Nevada residents and others who are creating their estate plans may want to consider including a domestic asset protection trust, or DAPT. These trusts offer a variety of benefits such as protection from creditors as well as privacy from those who may want to know the details of an estate plan. It can also be helpful for those who plan on transferring money to minors or to those who are immigrating to the United States.
Of course, it is important that the transfer of an asset into a DAPT isn’t seen as fraudulent. If that is the case, the transfer could be reversed. A transfer may be considered fraudulent if it is done with the intent of hindering a creditor. This applies to both current creditors and those who may become creditors in the future. However, it doesn’t apply to creditors that are deemed to be unforeseen.
Properly structuring the trust can make it easier to protect assets from creditors. Generally speaking, only about half of a person’s assets should go into such a trust. Furthermore, it should not be used for personal expenses unless there is no other option. It may be best to ensure that an individual does not appoint a family member or close friend as a trustee or to any other important role in administering the trust.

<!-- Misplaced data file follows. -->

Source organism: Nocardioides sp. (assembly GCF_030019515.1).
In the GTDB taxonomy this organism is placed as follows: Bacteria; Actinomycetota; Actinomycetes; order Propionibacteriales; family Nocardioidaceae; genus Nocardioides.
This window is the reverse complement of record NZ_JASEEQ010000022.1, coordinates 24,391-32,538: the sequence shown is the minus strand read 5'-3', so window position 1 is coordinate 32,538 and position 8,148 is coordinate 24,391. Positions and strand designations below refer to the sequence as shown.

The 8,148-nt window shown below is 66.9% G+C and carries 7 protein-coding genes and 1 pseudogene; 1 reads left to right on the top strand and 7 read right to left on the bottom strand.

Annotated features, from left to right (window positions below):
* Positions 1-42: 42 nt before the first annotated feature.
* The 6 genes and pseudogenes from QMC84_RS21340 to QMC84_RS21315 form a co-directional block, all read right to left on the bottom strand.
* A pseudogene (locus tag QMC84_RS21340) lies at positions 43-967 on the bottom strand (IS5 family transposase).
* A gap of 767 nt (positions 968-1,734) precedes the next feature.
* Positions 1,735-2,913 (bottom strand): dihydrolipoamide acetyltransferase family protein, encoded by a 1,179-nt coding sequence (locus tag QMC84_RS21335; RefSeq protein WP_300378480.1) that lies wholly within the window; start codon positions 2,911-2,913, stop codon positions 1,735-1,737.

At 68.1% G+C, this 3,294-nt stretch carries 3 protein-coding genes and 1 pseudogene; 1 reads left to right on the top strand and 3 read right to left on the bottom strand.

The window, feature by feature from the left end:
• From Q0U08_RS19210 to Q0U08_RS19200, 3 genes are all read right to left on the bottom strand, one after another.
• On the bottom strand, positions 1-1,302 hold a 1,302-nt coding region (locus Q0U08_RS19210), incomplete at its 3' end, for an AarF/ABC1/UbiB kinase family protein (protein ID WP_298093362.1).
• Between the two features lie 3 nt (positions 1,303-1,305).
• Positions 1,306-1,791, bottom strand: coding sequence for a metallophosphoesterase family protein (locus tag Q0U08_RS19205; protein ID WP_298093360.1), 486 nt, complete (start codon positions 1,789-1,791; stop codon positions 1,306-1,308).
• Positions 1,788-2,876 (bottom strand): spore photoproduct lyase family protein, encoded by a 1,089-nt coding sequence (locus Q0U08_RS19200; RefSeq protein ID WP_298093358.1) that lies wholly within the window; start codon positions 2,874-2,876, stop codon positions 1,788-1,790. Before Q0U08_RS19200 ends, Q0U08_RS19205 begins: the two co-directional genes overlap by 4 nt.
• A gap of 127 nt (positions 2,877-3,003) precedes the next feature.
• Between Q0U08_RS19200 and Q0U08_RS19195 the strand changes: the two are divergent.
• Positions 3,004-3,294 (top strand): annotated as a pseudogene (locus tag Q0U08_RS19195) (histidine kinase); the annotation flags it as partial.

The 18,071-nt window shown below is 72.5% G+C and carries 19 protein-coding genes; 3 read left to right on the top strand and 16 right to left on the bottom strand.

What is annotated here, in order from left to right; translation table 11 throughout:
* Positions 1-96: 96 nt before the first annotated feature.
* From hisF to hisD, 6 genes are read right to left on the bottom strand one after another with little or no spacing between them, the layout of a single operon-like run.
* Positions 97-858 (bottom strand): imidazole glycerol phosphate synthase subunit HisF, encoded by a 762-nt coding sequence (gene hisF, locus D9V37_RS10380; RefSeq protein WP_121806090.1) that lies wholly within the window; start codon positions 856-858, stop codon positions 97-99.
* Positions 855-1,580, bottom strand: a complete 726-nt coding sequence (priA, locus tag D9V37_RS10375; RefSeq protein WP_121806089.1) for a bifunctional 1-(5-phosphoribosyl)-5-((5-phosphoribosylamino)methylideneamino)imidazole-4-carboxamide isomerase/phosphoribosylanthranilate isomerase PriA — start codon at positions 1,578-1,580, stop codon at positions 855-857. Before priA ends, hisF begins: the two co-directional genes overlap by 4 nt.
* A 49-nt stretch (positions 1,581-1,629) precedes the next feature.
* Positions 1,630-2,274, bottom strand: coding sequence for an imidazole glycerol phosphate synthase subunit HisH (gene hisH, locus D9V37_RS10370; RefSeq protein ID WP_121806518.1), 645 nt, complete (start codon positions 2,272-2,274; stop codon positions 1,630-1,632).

Using a trust may make it possible to protect assets from creditors before and after a person passes. Trusts may also make it harder for a beneficiary to squander his or her inheritance. Consulting with an attorney may make it easier to determine what kind of trust to choose and whether it should irrevocable or revocable in nature. In some cases, an individual may benefit from having a pour-over will to properly fund the trust.